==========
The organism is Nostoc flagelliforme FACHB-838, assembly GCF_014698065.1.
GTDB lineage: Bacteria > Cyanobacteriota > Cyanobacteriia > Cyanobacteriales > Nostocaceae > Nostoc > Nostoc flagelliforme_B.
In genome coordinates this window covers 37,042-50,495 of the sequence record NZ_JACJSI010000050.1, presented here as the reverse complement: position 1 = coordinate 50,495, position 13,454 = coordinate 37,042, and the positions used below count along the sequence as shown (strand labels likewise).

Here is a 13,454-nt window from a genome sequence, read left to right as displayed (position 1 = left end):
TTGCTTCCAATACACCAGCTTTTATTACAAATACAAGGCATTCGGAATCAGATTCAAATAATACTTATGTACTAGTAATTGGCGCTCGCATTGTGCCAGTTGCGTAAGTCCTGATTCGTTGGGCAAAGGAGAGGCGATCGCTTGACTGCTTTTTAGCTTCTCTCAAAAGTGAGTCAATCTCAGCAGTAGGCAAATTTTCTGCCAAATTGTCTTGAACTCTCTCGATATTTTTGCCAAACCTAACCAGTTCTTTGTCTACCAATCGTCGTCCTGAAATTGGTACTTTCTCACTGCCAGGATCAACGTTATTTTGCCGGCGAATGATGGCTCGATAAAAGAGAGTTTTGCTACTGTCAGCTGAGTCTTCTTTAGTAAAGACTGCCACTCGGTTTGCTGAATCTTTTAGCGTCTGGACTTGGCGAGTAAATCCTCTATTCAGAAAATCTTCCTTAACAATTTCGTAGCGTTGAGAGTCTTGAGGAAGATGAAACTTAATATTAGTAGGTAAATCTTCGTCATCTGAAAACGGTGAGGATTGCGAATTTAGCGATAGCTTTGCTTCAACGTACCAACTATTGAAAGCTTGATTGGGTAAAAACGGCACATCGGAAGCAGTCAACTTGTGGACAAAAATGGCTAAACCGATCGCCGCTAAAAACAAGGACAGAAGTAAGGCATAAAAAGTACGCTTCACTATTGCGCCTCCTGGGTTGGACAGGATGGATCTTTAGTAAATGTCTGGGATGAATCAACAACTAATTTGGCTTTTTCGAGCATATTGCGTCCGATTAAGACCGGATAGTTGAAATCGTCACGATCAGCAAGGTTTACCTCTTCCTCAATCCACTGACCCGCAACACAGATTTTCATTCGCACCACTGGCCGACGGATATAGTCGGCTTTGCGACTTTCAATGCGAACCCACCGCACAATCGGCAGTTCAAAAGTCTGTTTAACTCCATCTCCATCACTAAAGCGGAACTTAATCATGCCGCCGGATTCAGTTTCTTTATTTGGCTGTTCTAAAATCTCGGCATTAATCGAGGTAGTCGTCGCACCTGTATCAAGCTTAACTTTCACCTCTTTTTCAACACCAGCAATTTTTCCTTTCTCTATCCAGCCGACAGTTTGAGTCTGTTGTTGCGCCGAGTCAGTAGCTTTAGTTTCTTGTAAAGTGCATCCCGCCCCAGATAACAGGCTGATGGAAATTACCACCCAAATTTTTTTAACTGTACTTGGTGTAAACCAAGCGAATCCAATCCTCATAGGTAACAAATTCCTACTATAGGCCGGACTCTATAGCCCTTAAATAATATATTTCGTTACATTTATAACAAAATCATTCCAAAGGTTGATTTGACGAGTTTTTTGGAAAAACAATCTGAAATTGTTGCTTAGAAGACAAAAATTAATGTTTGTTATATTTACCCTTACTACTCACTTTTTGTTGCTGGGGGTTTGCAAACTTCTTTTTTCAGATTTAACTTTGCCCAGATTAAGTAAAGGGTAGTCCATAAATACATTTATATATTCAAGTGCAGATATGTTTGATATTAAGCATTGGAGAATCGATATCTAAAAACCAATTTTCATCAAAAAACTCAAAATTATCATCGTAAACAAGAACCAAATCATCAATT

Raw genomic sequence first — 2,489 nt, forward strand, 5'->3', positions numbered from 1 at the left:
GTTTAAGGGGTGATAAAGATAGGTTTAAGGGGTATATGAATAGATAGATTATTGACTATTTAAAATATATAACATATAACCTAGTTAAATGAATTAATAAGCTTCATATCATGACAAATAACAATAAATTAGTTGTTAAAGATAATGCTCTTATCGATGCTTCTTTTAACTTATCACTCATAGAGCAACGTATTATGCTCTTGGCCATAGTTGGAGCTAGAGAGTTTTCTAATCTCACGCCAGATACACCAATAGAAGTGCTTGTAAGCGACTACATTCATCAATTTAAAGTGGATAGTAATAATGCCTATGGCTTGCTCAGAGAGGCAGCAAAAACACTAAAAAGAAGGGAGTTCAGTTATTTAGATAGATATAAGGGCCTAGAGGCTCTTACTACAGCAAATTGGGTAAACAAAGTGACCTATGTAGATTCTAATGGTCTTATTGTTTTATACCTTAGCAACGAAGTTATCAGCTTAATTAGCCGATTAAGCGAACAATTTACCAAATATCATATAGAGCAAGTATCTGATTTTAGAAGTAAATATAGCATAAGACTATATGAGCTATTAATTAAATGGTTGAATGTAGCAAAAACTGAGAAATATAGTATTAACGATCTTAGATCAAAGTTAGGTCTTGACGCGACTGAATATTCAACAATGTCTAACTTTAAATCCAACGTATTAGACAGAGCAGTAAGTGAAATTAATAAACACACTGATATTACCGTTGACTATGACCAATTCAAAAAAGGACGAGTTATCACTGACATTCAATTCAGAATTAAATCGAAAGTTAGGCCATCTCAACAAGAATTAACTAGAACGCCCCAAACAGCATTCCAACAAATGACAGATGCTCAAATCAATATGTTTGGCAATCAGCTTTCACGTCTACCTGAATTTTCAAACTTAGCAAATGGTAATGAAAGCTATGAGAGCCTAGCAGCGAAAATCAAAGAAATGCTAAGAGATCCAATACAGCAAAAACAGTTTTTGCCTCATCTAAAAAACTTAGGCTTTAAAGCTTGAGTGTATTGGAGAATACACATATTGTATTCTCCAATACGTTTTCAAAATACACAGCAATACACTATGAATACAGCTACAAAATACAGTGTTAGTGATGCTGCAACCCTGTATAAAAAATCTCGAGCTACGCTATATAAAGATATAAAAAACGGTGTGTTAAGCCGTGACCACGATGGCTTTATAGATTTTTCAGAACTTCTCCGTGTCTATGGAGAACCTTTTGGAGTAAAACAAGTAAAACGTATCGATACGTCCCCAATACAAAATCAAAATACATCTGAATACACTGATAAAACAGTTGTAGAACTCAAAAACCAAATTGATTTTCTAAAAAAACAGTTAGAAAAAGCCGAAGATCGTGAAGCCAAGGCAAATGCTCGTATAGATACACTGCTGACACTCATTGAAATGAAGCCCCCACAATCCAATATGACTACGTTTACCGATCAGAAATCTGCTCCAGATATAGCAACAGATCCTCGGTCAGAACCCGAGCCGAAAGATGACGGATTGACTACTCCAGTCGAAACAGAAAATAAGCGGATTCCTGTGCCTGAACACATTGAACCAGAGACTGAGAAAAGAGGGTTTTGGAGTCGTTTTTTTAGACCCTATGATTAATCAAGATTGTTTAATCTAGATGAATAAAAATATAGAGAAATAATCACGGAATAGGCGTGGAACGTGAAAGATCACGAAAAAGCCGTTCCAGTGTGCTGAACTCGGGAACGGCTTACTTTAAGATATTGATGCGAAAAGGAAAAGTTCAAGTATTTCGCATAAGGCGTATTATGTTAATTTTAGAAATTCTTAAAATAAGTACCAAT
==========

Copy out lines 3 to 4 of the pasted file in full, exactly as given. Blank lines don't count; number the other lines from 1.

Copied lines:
In genome coordinates this window covers 37,042-50,495 of the sequence record NZ_JACJSI010000050.1, presented here as the reverse complement: position 1 = coordinate 50,495, position 13,454 = coordinate 37,042, and the positions used below count along the sequence as shown (strand labels likewise).

Here is a 13,454-nt window from a genome sequence, read left to right as displayed (position 1 = left end):